The Aaware Sound Capture Platform couples as many as 13 MEMS microphones (you can use fewer in a 1D linear or 2D array) with a Xilinx Zynq Z-7010 SoC to pre-filter incoming voice, delivering a clean voice data stream to local or cloud-based voice recognition hardware. The system has a built-in wake word (like “Alexa” or “OK, Google”) that triggers the unit’s filtering algorithms.
Avnet’s MiniZed dev board is usually based on a single-core Zynq 7Z007S but the MiniZed board included in this kit is actually based on a dual-core Zynq Z-7010 SoC. This board offers you outstanding wireless I/O in the form of a WiFi 802.11b/g/n module and a Bluetooth 4.1 module.
For more information about the Aaware Sound Capture Platform, see:
My good friend Jack Ganssle has long published The Embedded Muse email newsletter and the January 2, 2018 issue (#341!) includes an extensive review of the new $759, Zynq-based Siglent SDS1204X-E 4-channel DSO. Best of all, he’s giving one of these bad boys away at the end of January. (Contest details below.)
Siglent’s Zynq-based SDS1204X-E 4-channel DSO. Photo credit: Jack Ganssle
The Siglent SDS1204X-E is the 4-channel version of the Siglent SDS1202X-E that EEVblog’s Dave Jones tore down last April. (See “Dave Jones tears down the new, <$400, Zynq-powered, Siglent SDS1202X-E 2-channel, 200MHz, 1Gsamples/sec DSO.”) I personally bought one of those scopes and I can attest to it’s being one sweet instrument. You should read Jack’s detailed review on his Web site, but here’s his summary:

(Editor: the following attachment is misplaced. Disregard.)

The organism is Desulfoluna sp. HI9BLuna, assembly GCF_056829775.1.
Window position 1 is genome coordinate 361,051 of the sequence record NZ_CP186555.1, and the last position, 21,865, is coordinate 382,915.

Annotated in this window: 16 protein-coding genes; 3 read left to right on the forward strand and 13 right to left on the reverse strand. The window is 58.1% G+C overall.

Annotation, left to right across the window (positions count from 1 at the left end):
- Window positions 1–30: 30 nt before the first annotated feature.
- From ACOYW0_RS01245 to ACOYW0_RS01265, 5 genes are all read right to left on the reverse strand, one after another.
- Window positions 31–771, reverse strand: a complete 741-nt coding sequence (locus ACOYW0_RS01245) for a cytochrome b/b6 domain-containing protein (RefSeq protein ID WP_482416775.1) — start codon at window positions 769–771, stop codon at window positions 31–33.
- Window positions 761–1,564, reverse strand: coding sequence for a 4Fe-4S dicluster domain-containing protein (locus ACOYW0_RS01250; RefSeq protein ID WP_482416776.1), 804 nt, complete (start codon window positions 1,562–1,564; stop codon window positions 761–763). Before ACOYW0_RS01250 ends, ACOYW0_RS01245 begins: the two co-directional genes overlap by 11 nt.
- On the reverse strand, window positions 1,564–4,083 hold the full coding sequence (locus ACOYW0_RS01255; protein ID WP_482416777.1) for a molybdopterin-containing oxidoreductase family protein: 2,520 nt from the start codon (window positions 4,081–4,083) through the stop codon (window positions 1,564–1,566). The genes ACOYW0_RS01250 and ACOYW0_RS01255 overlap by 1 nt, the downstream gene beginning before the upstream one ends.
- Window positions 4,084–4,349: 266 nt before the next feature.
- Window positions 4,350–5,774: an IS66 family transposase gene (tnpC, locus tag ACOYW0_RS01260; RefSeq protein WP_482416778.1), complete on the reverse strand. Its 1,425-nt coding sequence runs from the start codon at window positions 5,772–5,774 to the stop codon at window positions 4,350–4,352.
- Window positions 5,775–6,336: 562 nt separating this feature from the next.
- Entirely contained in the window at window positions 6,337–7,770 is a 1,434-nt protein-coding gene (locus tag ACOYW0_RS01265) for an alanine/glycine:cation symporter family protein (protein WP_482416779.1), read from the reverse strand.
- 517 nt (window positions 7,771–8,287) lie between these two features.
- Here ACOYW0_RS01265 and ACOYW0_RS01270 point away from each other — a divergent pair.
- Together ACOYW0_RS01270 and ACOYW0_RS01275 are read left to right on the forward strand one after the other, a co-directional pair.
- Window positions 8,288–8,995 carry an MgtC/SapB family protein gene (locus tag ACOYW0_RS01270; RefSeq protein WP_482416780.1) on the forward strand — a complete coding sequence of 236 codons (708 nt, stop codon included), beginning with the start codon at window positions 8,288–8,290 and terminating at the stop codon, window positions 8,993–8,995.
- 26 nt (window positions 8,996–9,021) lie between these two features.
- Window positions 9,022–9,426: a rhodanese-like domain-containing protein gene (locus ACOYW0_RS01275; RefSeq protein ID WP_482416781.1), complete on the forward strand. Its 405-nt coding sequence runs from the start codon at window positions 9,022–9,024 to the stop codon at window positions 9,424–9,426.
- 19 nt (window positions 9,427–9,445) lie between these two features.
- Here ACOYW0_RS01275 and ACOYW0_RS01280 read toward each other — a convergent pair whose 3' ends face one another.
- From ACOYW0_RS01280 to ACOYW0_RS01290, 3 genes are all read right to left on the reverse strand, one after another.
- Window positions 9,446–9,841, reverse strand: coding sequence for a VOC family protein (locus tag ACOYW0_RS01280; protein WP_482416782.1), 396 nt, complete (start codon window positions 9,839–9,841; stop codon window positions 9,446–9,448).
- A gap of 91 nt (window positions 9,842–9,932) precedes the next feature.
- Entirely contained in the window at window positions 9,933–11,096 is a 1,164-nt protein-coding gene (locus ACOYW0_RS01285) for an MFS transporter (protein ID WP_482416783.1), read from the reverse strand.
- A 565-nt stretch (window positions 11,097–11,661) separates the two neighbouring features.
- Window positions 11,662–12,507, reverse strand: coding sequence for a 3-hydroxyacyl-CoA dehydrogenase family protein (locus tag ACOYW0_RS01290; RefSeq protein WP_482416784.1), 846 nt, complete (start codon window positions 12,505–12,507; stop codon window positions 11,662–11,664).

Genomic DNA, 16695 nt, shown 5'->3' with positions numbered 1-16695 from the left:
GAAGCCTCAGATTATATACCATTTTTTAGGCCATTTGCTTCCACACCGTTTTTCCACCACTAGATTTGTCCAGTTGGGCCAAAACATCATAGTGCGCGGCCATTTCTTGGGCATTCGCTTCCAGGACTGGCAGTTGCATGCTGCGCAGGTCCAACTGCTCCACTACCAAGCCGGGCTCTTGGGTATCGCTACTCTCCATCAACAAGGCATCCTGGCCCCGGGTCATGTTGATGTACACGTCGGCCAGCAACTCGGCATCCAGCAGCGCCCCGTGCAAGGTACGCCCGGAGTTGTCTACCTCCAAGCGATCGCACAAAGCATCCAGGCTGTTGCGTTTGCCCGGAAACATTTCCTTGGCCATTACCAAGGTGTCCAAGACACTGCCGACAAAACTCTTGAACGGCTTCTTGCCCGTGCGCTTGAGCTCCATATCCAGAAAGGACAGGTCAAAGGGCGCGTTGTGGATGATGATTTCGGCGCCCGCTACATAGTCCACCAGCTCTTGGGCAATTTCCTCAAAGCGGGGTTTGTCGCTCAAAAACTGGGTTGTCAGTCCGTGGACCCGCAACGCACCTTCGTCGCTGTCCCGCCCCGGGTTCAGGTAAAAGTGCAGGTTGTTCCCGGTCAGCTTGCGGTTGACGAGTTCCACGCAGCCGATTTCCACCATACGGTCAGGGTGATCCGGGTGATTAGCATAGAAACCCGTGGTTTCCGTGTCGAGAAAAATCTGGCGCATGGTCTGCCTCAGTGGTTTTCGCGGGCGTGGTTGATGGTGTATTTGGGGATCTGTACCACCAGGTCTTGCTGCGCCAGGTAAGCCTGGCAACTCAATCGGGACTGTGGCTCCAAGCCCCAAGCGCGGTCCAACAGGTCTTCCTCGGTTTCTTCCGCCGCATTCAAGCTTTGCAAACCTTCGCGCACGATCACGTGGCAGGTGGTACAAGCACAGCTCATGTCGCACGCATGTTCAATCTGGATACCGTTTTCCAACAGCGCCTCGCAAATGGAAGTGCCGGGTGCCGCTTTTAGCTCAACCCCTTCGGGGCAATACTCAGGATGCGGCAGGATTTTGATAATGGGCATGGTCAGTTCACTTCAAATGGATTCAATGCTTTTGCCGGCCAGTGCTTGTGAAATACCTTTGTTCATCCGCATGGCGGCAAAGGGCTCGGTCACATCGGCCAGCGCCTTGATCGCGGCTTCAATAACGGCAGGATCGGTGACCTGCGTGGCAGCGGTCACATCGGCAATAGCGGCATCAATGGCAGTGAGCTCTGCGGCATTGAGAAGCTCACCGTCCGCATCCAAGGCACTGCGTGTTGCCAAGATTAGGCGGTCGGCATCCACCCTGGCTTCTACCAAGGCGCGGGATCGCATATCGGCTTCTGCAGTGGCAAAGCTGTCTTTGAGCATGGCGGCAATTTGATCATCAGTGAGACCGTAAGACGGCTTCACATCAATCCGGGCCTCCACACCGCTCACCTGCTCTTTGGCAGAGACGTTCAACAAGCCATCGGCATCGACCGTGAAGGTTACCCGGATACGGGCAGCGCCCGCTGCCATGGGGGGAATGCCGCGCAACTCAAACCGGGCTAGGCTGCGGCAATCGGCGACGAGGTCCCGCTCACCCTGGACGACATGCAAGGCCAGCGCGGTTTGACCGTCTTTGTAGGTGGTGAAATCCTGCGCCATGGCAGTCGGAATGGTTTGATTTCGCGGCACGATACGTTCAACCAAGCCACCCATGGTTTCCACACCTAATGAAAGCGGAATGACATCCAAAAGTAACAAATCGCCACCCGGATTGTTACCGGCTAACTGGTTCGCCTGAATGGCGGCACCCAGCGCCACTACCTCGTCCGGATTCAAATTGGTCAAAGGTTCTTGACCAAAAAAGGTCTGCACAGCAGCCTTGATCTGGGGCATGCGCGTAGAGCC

“I'm blown away by the advanced engineering and quality of manufacturing exhibited by this and some other Chinese test equipment. Steve Leibson wrote a piece about how the unit works, and it's clear that the innovation and technology in this unit are world-class.”
In my own review of the Siglent SDS1202X-E last November, I wrote:
“Siglent’s SDS-1202X-E and SDS-1104X-E DSOs once again highlight the Zynq SoC’s flexibility and capability when used as the foundation for a product family. The Zynq SoC’s unique combination of a dual-core Arm Cortex-A9 MPCore processing subsystem and a good-sized chunk of Xilinx 7 series FPGA permits the development of truly high-performance platforms.”
Last April, I wrote:
“The new SDS1000X-E DSO family illustrates the result of selecting a Zynq SoC as the foundation for a system design. The large number of on-chip resources permit you to think outside of the box when it comes to adding features. Once you’ve selected a Zynq SoC, you no longer need to think about cramming code into the device to add features. With the Zynq SoC’s hardware, software, and I/O programmability, you can instead start thinking up new features that significantly improve the product’s competitive position in your market.
“This is precisely what Siglent’s engineers were able to do. Once the Zynq SoC was included in the design, the designers of this entry-level DSO family were able to think about which high-performance features they wished to migrate to their new design.”
All of that is equally true for the Siglent SDS1204X-E 4-channel DSO, which is further proof of just how good the Zynq SoC is when used as a foundation for an entire product-family.
Now if you want to win the Siglent SDS1204X-E 4-channel DSO that Jack’s giving away at the end of January, you first need to subscribe to The Embedded Muse. The subscription is free, Jack’s an outstanding engineer and a wonderful writer, and he’s not going to sell or even give your email address to anyone else so consider the Embedded Muse subscription a bonus for entering the drawing. After you subscribe, you can enter the contest here. (Note: It’s Jack’s contest, so if you have questions, you need to ask him.)